Department of Environment and Natural Resources (DENR) Secretary Roy A. Cimatu urged the public to exercise extra precautions when dealing with individuals who pose as scientific researchers only to harvest giant clams for illicit trade.
Cimatu issued the statement after the Palawan Council for Sustainable Development (PCSD) together with other concerned government agencies, seized more than 300 pieces of giant clam shells in Johnson Island and 150 tons of giant clams in Green Island both in Roxas, Palawan in March and April, respectively.
“Our vast wildlife resources, especially in Palawan, considered as the country’s ‘last ecological frontier,’ should be protected with utmost responsibility from frauds. This is the reason behind the DENR’s stringent laws and policies on wildlife and its scrutiny of individuals who want to gain access or control over these species,” Cimatu said.
PCSD Executive Director Teodoro Jose Matta met with Dr. Rosalee Tequillo, who identified herself as the national facilitator of the National Redemption Program for Fossilized Giant Clams and “buyer” of the giant clams for scientific purposes.
“There was an admission on the part of Dr. Tequillo that they were engaged in the collection and possession of giant clamshells or ‘Taklobo’ (Tridacna gigas) but she was not able to prove that it was for scientific purposes. Her mention of the ‘buyer’ has inclined us to believe that it was not truly for scientific or breeding or propagation purpose,” Matta explained.
He said that Tequillo failed to provide valid documentary evidence to prove that their activities are legal.
“She was also not able to present any document from the Office of the President (OP) about the National Redemption Program. The only evidence she presented is a document purportedly from the Bureau of Fisheries and Aquatic Resources (BFAR) National Director Commodore Eduardo Gongona which they use to justify their collection and possession of giant clam species,” Matta said.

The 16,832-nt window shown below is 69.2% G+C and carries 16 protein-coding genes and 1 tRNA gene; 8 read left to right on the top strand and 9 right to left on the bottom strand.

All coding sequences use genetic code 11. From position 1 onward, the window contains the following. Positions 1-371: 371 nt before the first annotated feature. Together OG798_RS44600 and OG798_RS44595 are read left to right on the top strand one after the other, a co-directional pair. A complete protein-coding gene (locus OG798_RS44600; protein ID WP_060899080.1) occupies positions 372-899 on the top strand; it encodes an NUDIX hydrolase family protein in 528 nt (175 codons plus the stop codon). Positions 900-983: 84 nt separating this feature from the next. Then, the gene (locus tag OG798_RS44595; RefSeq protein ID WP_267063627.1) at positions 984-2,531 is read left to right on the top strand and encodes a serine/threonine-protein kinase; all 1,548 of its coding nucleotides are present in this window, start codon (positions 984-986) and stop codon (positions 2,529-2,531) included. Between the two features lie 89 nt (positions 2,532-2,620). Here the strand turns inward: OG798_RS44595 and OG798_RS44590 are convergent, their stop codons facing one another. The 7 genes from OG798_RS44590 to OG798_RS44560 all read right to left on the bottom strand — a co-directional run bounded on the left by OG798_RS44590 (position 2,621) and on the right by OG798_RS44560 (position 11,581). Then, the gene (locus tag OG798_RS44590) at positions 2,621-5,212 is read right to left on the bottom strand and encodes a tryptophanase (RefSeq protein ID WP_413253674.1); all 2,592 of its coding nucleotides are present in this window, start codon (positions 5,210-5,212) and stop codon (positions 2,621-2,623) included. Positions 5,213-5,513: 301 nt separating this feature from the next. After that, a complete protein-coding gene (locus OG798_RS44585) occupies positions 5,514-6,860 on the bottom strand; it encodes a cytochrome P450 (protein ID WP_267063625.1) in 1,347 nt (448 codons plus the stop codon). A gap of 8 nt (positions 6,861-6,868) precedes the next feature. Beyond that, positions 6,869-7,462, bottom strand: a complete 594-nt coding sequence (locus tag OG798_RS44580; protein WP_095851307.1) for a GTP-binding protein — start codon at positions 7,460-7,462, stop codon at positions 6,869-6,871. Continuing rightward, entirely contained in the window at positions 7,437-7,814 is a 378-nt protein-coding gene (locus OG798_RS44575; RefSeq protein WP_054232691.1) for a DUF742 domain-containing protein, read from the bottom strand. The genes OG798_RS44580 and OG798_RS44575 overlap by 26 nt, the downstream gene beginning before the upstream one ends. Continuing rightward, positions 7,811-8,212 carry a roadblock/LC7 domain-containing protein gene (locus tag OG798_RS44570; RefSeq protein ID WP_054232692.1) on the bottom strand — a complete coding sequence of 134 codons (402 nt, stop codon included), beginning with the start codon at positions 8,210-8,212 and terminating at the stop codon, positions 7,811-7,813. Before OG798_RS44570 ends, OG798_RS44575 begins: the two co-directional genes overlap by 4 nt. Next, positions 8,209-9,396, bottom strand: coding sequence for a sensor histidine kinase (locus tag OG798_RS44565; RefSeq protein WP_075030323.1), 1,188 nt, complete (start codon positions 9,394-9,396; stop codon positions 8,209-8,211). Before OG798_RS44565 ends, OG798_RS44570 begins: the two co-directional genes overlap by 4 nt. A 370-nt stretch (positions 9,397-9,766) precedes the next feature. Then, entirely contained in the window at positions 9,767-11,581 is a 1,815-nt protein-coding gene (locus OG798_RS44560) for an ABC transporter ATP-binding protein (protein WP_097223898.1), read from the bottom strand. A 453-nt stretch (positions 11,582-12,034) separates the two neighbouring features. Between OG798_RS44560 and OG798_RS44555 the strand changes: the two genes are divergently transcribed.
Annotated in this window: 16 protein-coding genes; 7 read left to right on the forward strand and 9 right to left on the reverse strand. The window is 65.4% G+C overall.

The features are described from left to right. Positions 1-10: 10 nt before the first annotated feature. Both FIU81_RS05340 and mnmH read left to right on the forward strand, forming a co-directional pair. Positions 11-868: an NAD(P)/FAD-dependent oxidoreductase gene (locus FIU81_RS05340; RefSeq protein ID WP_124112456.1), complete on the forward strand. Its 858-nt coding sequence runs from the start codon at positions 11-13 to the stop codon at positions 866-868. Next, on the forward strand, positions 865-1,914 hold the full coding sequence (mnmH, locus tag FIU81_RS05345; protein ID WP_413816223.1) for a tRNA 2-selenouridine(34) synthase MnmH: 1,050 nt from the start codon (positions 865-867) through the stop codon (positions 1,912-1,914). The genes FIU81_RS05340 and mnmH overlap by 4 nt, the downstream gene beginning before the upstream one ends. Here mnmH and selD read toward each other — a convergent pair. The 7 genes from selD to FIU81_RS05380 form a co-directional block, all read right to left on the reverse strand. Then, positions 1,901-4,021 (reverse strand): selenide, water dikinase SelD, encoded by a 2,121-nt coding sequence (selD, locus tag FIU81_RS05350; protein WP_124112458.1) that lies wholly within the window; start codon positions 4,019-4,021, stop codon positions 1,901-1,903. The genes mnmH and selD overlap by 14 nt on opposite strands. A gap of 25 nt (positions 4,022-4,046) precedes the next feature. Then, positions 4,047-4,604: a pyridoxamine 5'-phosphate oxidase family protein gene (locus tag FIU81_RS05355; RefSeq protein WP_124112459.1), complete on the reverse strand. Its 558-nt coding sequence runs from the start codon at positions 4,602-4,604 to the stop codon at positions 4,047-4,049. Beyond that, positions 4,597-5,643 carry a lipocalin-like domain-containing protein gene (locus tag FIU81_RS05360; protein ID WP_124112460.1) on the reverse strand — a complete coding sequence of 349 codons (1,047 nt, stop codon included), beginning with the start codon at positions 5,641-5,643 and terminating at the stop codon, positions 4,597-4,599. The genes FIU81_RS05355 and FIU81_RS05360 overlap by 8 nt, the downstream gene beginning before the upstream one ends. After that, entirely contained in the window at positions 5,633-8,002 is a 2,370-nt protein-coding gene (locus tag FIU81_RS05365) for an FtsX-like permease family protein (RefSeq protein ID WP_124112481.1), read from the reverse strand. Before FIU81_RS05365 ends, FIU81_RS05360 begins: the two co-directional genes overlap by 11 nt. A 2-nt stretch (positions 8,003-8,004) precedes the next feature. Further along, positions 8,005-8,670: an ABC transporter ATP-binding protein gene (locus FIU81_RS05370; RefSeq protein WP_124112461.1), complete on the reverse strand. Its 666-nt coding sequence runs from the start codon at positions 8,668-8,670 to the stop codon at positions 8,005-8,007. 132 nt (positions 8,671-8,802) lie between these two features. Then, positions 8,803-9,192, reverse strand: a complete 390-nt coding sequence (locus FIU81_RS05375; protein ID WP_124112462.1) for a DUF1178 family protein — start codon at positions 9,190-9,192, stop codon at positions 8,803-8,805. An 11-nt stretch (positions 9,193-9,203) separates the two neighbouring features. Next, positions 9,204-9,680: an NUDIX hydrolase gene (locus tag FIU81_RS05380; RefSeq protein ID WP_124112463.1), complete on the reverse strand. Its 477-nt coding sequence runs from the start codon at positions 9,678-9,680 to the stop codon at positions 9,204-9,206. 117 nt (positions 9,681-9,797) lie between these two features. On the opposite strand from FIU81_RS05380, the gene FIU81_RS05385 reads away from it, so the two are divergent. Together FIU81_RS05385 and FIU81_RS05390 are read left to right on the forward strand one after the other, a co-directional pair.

“But upon examination of said document, the PCSDS (Palawan Council for Sustainable Development Staff) found that it did not and does not, in any way give, Dr. Tequillo and her group or any private individual any authority to collect, extract or possess fossilized giant clam species,” he added.
The PCSDS warned the group that “the conduct of such undertaking under the guise of possessing legal authority from the OP and the BFAR and misinforming the public, carry the imposition of corresponding sanctions under the law.”
The DENR, through PCSD, said it is currently building a case against the culprits behind the illegal trade of giant clams in Johnson Island and Green Island in Roxas, Palawan for violation of Republic Act (RA) 9147 or Wildlife Resources Conservation and Protection Act of 2001.
Matta said the PCSD will “remain firm in its commitment to clamp down on illegal wildlife trade in Palawan and ensure a sustainable environment for Palaweños.”
PCSD is an attached agency of the DENR by virtue of Executive Order No. 734 series of 2008.